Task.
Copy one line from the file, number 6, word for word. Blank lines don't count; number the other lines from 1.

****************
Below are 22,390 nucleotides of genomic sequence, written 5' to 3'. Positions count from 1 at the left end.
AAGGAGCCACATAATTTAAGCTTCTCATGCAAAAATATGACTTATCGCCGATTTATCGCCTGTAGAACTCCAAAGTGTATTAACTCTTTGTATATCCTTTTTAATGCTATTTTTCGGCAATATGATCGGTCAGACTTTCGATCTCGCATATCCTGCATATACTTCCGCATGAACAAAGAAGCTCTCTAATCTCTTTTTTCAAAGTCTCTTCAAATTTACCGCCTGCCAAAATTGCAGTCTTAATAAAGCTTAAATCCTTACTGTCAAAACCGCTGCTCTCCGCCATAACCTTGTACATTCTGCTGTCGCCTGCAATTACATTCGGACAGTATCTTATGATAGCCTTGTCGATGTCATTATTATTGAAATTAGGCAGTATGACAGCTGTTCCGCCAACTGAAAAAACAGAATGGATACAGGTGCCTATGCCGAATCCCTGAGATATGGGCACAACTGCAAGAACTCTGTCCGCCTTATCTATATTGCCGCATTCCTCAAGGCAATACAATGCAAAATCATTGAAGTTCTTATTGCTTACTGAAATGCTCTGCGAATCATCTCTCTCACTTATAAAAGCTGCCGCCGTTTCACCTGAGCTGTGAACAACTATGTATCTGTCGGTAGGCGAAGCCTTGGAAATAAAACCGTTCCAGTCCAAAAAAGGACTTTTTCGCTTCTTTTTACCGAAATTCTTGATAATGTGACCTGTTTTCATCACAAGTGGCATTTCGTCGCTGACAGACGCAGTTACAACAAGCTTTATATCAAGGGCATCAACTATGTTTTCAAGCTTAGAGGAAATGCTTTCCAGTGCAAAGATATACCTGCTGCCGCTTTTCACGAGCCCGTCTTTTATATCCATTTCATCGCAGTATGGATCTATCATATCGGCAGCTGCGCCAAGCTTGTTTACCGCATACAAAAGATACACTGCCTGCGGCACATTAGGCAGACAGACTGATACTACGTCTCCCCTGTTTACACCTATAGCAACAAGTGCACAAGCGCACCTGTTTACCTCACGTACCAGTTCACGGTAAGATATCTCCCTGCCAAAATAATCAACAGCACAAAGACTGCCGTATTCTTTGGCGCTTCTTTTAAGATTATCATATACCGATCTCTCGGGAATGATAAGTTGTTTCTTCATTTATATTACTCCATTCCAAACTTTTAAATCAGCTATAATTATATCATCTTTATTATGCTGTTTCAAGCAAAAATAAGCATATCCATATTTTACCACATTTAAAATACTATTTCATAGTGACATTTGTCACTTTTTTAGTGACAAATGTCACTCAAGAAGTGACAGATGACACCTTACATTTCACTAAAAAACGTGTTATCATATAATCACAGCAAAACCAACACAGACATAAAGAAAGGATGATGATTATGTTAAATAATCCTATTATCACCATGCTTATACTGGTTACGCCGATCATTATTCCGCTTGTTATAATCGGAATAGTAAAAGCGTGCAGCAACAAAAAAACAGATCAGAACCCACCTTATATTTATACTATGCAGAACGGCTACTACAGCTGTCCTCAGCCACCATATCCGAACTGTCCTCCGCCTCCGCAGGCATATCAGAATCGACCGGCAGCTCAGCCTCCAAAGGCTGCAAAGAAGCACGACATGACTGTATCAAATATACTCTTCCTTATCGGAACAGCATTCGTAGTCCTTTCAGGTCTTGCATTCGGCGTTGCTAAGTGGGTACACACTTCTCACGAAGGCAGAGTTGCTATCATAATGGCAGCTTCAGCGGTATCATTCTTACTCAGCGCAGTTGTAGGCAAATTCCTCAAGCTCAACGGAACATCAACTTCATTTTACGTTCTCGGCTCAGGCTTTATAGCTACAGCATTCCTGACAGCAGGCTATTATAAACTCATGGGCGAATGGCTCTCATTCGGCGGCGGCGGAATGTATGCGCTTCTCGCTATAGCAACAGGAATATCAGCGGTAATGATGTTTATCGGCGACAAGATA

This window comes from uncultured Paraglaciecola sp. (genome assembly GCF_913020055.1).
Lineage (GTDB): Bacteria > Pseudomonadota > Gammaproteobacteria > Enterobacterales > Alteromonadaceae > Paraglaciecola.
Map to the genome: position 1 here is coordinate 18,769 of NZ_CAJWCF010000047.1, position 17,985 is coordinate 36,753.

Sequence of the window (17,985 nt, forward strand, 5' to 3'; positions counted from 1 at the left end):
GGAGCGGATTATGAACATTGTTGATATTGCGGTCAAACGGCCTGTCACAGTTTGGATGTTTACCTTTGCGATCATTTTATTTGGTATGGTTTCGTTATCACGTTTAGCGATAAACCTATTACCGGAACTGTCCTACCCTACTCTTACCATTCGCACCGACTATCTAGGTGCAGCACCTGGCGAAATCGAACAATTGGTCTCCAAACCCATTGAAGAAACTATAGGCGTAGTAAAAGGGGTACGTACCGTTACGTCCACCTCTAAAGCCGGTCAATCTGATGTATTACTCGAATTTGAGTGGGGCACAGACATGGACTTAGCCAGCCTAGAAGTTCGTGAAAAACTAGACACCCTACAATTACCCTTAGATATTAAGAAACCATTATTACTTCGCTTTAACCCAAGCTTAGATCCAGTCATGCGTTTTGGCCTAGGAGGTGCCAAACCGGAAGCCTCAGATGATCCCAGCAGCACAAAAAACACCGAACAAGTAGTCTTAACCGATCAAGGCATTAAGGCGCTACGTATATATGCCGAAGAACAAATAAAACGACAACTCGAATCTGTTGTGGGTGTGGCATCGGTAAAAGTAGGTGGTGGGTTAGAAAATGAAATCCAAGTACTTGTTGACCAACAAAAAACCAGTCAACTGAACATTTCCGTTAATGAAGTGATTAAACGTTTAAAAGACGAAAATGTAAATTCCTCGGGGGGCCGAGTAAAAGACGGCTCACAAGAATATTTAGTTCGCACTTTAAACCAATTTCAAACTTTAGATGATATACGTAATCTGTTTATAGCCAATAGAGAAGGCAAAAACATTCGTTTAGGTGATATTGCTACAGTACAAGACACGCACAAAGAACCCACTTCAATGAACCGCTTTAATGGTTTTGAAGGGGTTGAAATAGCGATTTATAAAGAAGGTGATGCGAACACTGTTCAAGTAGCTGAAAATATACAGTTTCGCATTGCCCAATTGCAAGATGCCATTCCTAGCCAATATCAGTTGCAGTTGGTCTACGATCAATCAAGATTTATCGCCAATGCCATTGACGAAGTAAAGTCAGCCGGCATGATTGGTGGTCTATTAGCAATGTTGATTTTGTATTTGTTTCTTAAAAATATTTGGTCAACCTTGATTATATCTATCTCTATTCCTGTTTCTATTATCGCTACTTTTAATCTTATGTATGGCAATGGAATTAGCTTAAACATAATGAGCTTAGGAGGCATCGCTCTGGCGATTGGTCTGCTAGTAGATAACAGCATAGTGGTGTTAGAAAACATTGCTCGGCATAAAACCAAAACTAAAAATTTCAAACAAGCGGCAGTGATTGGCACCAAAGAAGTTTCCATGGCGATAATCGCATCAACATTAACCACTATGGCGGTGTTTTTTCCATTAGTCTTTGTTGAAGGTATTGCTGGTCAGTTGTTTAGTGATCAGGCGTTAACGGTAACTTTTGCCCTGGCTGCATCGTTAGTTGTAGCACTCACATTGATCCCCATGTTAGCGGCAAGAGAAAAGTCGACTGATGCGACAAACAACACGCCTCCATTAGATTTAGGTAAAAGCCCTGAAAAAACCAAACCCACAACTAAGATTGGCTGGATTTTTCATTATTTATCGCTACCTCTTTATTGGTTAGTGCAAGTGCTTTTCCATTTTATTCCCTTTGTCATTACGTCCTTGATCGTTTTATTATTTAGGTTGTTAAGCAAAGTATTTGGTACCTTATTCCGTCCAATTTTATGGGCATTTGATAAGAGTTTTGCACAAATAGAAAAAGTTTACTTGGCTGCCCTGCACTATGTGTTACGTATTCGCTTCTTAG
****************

Sequence of the window (17,985 nt, forward strand, 5' to 3'; positions counted from 1 at the left end):